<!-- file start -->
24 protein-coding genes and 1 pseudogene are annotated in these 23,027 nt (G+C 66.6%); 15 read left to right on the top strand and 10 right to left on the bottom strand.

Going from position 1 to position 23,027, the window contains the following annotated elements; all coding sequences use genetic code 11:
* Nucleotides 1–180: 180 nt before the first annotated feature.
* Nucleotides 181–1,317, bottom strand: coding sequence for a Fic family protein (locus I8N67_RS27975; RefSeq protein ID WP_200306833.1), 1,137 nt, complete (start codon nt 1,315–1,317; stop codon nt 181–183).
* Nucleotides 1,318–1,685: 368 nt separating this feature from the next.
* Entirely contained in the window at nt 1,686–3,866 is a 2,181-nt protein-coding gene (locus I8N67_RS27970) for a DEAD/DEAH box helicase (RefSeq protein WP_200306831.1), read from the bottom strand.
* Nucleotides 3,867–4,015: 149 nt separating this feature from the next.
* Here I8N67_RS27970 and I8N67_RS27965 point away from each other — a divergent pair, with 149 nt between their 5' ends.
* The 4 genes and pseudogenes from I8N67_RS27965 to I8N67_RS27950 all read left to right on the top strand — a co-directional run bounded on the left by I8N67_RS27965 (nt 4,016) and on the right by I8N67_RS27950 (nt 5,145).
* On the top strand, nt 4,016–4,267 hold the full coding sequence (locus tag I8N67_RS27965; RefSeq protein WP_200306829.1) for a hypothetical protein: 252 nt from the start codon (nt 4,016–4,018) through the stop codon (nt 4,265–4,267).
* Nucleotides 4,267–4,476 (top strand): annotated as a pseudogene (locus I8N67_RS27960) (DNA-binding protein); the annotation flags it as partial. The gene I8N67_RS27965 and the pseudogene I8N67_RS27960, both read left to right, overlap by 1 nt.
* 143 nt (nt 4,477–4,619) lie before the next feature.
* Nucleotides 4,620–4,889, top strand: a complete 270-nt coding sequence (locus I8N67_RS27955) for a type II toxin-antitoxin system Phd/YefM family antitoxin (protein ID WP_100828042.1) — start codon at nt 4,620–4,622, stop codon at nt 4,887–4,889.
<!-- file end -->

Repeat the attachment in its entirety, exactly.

24 protein-coding genes and 1 pseudogene are annotated in these 23,027 nt (G+C 66.6%); 15 read left to right on the top strand and 10 right to left on the bottom strand.

Going from position 1 to position 23,027, the window contains the following annotated elements; all coding sequences use genetic code 11:
* Nucleotides 1–180: 180 nt before the first annotated feature.
* Nucleotides 181–1,317, bottom strand: coding sequence for a Fic family protein (locus I8N67_RS27975; RefSeq protein ID WP_200306833.1), 1,137 nt, complete (start codon nt 1,315–1,317; stop codon nt 181–183).
* Nucleotides 1,318–1,685: 368 nt separating this feature from the next.
* Entirely contained in the window at nt 1,686–3,866 is a 2,181-nt protein-coding gene (locus I8N67_RS27970) for a DEAD/DEAH box helicase (RefSeq protein WP_200306831.1), read from the bottom strand.
* Nucleotides 3,867–4,015: 149 nt separating this feature from the next.
* Here I8N67_RS27970 and I8N67_RS27965 point away from each other — a divergent pair, with 149 nt between their 5' ends.
* The 4 genes and pseudogenes from I8N67_RS27965 to I8N67_RS27950 all read left to right on the top strand — a co-directional run bounded on the left by I8N67_RS27965 (nt 4,016) and on the right by I8N67_RS27950 (nt 5,145).
* On the top strand, nt 4,016–4,267 hold the full coding sequence (locus tag I8N67_RS27965; RefSeq protein WP_200306829.1) for a hypothetical protein: 252 nt from the start codon (nt 4,016–4,018) through the stop codon (nt 4,265–4,267).
* Nucleotides 4,267–4,476 (top strand): annotated as a pseudogene (locus I8N67_RS27960) (DNA-binding protein); the annotation flags it as partial. The gene I8N67_RS27965 and the pseudogene I8N67_RS27960, both read left to right, overlap by 1 nt.
* 143 nt (nt 4,477–4,619) lie before the next feature.
* Nucleotides 4,620–4,889, top strand: a complete 270-nt coding sequence (locus I8N67_RS27955) for a type II toxin-antitoxin system Phd/YefM family antitoxin (protein ID WP_100828042.1) — start codon at nt 4,620–4,622, stop codon at nt 4,887–4,889.